At a premium of slightly more than 50%, it's not surprising that salesforce.com's (NYSE: CRM ) decision to acquire cloud marketing specialist ExactTarget (UNKNOWN: ET.DL ) wasn't greeted with cheers from investors. The aggressive move by Salesforce CEO Marc Benioff to drop $2.5 billion on a company that has issued revenue guidance of just $376 million to $379 million for the year seems a bit much, and based on Salesforce's share price drop at the open, the market agrees. But don't be too hasty to abandon Salesforce shares -- there may be a method to Benioff's madness.
Who are these guys?
Prior to the acquisition announcement, ExactTarget was a $1.53 billion cloud-based digital marketing company losing money and eating into its ready cash, even as it consistently grew quarterly revenues. (Not surprising, really, when you consider that when ExactTarget was founded in 2000, the notion of cloud-based marketing solutions didn't register even as a blip on the radar.)
But setting its lack of positive earnings aside for a moment, ExactTarget isn't without its successes, most notably its client list. With over 6,000 clients -- including folks like Coca-Cola (NYSE: KO ) , Nike (NYSE: NKE ) , and Gap (NYSE: GPS ) -- automating digital marketing campaigns represent a rapidly growing market that is only going to get bigger. How much bigger? This is where the acquisition gets interesting for Salesforce.
According to Yvonne Genovese, a managing VP with Gartner, "Marketing was the fastest growing CRM category in 2012, growing at 21% (more than four times the software industry forecast norm in 2012)." Genovese expects marketing "will be the largest growing CRM category through 2017." In the press release announcing the acquisition of ExactTarget, Benioff also alluded to expectations that by 2017, companies' chief marketing officers will spend more on technology than CIOs.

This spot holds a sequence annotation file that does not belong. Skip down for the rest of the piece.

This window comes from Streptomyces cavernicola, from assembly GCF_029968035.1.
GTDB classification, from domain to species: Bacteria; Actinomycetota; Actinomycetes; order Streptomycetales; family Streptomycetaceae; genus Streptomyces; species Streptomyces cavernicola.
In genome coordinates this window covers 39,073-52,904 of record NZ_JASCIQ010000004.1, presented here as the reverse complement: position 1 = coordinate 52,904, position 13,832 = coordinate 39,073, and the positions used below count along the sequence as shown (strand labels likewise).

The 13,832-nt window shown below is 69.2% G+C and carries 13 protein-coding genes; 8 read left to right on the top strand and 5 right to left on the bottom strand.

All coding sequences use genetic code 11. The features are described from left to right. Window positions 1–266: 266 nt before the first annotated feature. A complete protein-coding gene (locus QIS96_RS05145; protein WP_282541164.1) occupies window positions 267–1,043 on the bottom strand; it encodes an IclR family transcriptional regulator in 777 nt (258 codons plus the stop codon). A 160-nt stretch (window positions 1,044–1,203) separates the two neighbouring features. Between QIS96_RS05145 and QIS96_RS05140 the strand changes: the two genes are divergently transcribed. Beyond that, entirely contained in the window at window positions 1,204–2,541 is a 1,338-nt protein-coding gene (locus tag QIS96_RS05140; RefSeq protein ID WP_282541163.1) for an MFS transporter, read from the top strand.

What it does for Salesforce
For Salesforce, the ExactTarget deal is all about providing customers with end-to-end solutions in the exploding cloud digital marketing CRM market. The acquisition provides an immediate inroad into some of the biggest companies in the world, and gives Salesforce additional revenue alternatives with its existing clients.
Naturally, Salesforce will take an earnings hit in its current fiscal 2014 Q2 (and for the year) as it absorbs the expenses associated with an acquisition of this magnitude. For fiscal 2014, Salesforce expects a reduction in non-GAAP earnings by an estimated $0.16 a share, and about $0.05 a share in its current fiscal Q2. Salesforce's revenue expectations for the year, which were in the $3.835 billion to $3.875 billion range, have been revised upwards to $3.955 billion to $4.0 billion.
At nearly seven times ExactTarget's expected 2013 revenue, $2.5 billion is a pretty steep price for Salesforce to pay -- there's no denying that. But the acquisition isn't about this quarter, or even this fiscal year; this deal's about positioning Salesforce for the explosive growth in cloud-based digital marketing over the next five years (and beyond). And from that perspective, investors shouldn't be too quick to condemn Salesforce for the move, but look at it for the opportunity it represents.
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